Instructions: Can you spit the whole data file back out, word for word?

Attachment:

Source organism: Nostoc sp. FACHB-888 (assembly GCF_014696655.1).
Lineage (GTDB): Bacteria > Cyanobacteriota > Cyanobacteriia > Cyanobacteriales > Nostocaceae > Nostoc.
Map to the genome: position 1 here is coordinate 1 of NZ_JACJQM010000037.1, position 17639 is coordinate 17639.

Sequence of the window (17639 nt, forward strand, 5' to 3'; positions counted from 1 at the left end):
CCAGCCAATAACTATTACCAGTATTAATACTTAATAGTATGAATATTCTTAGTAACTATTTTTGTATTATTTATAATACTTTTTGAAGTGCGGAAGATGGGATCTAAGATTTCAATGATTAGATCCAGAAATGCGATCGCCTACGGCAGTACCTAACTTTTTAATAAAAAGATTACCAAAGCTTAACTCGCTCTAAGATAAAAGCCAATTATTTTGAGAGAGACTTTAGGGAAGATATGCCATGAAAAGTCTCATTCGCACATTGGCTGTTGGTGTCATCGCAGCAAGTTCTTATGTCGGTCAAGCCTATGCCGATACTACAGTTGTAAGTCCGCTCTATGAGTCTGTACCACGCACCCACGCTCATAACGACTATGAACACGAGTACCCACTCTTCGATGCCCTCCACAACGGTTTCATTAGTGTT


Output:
Source organism: Nostoc sp. FACHB-888 (assembly GCF_014696655.1).
Lineage (GTDB): Bacteria > Cyanobacteriota > Cyanobacteriia > Cyanobacteriales > Nostocaceae > Nostoc.
Map to the genome: position 1 here is coordinate 1 of NZ_JACJQM010000037.1, position 17639 is coordinate 17639.

Sequence of the window (17639 nt, forward strand, 5' to 3'; positions counted from 1 at the left end):
CCAGCCAATAACTATTACCAGTATTAATACTTAATAGTATGAATATTCTTAGTAACTATTTTTGTATTATTTATAATACTTTTTGAAGTGCGGAAGATGGGATCTAAGATTTCAATGATTAGATCCAGAAATGCGATCGCCTACGGCAGTACCTAACTTTTTAATAAAAAGATTACCAAAGCTTAACTCGCTCTAAGATAAAAGCCAATTATTTTGAGAGAGACTTTAGGGAAGATATGCCATGAAAAGTCTCATTCGCACATTGGCTGTTGGTGTCATCGCAGCAAGTTCTTATGTCGGTCAAGCCTATGCCGATACTACAGTTGTAAGTCCGCTCTATGAGTCTGTACCACGCACCCACGCTCATAACGACTATGAACACGAGTACCCACTCTTCGATGCCCTCCACAACGGTTTCATTAGTGTT